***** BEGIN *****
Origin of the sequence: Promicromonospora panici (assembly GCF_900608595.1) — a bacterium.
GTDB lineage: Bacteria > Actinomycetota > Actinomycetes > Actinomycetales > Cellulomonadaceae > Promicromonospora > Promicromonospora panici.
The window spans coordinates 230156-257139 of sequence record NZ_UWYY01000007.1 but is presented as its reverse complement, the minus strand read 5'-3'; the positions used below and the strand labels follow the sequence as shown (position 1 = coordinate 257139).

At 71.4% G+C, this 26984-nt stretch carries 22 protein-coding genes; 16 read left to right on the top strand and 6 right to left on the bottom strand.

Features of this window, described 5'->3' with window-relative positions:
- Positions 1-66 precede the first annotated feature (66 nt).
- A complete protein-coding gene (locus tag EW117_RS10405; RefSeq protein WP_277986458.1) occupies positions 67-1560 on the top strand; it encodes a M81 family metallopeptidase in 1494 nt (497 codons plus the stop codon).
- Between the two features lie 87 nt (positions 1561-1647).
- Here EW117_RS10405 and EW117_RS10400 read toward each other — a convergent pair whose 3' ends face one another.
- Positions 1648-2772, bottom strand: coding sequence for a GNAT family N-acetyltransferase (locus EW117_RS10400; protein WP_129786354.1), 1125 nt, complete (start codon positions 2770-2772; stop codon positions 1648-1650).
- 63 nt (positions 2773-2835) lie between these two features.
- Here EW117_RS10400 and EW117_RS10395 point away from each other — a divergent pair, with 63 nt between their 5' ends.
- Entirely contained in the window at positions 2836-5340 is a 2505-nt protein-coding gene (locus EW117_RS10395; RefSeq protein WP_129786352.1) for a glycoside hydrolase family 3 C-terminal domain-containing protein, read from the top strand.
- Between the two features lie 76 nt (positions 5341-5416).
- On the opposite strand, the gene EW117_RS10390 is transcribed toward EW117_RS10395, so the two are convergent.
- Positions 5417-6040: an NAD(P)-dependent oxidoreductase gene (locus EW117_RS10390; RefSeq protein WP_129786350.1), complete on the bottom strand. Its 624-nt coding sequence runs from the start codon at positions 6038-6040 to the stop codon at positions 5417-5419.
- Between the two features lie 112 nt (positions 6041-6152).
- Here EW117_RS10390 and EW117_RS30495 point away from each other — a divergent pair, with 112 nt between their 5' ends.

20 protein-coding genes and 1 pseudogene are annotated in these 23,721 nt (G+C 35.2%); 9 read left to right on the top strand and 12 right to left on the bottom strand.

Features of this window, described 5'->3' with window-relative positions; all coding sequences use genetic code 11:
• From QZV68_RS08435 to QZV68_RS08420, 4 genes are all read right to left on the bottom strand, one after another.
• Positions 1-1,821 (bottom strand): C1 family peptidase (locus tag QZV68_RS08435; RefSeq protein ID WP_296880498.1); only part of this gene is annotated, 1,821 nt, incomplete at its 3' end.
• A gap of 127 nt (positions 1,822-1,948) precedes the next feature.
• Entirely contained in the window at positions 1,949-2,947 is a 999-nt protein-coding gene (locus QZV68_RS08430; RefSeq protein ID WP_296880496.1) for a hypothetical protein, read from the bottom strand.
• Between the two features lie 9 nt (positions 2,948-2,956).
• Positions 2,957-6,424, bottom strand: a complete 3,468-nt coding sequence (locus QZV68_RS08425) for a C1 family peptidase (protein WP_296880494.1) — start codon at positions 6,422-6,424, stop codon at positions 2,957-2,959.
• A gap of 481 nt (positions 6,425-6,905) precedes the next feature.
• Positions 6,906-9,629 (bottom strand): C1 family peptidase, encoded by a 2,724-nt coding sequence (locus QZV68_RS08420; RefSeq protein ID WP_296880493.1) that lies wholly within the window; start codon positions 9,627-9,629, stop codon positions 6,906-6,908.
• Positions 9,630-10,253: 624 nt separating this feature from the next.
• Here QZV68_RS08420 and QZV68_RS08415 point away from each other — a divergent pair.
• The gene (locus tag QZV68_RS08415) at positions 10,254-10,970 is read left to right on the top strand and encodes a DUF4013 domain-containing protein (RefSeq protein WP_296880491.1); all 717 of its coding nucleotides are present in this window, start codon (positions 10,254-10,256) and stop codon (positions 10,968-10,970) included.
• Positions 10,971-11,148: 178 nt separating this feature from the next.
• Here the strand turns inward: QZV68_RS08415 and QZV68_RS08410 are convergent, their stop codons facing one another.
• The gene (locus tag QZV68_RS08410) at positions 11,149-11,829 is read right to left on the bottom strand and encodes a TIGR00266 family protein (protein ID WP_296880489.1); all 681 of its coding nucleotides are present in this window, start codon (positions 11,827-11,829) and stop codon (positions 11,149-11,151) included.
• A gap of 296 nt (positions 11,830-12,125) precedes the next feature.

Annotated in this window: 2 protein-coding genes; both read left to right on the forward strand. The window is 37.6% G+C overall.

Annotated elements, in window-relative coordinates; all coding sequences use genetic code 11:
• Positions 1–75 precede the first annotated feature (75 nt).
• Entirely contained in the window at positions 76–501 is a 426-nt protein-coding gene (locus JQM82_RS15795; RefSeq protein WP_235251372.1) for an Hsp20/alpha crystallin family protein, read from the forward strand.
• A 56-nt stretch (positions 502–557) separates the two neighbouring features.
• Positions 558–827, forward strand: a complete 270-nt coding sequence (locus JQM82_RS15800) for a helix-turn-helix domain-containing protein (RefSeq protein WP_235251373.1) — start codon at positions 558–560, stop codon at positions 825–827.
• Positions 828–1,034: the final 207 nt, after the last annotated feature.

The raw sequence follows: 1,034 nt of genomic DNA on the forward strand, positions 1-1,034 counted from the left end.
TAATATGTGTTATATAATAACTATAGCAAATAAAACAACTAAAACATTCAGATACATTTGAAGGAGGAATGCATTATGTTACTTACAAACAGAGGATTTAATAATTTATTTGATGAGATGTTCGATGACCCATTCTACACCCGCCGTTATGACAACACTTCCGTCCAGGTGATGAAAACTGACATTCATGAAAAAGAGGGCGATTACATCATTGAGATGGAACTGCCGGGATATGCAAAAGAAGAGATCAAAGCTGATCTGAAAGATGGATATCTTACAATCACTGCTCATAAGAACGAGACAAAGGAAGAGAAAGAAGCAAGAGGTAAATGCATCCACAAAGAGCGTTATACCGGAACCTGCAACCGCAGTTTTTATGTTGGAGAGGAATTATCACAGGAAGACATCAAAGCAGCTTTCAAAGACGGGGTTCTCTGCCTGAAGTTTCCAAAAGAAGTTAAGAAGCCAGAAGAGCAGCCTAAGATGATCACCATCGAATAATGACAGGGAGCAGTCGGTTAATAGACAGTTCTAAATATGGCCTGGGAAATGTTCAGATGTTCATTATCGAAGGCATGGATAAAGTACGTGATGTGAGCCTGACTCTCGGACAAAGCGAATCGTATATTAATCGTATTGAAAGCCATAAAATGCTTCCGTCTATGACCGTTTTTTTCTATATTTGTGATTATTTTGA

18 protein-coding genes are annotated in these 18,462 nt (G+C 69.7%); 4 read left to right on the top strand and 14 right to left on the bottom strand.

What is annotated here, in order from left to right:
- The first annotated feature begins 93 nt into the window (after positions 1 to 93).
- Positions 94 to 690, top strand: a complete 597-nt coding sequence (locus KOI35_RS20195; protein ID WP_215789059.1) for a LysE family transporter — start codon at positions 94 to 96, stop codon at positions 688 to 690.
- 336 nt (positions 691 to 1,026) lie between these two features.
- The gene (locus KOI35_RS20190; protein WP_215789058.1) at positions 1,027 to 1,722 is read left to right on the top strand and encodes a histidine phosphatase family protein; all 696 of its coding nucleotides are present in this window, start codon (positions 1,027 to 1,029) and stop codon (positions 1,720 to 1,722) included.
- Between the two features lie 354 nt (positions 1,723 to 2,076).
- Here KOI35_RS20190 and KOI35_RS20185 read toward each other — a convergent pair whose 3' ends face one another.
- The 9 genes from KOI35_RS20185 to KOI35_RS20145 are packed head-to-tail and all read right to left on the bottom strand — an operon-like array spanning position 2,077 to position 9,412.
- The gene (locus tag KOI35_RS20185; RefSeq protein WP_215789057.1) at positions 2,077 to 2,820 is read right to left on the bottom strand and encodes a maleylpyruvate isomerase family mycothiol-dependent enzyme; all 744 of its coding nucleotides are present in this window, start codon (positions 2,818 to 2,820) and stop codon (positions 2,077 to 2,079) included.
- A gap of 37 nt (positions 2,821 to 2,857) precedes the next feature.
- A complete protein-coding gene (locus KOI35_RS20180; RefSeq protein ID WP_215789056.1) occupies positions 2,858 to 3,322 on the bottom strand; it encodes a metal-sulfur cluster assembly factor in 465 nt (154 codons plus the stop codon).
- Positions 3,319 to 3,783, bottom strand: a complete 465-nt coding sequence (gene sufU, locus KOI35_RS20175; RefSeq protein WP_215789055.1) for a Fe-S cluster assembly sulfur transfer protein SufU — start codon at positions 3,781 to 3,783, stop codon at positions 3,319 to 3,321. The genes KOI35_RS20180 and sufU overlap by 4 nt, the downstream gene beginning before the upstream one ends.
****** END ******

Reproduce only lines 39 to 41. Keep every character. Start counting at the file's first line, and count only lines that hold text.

• Entirely contained in the window at positions 76–501 is a 426-nt protein-coding gene (locus JQM82_RS15795; RefSeq protein WP_235251372.1) for an Hsp20/alpha crystallin family protein, read from the forward strand.
• A 56-nt stretch (positions 502–557) separates the two neighbouring features.
• Positions 558–827, forward strand: a complete 270-nt coding sequence (locus JQM82_RS15800) for a helix-turn-helix domain-containing protein (RefSeq protein WP_235251373.1) — start codon at positions 558–560, stop codon at positions 825–827.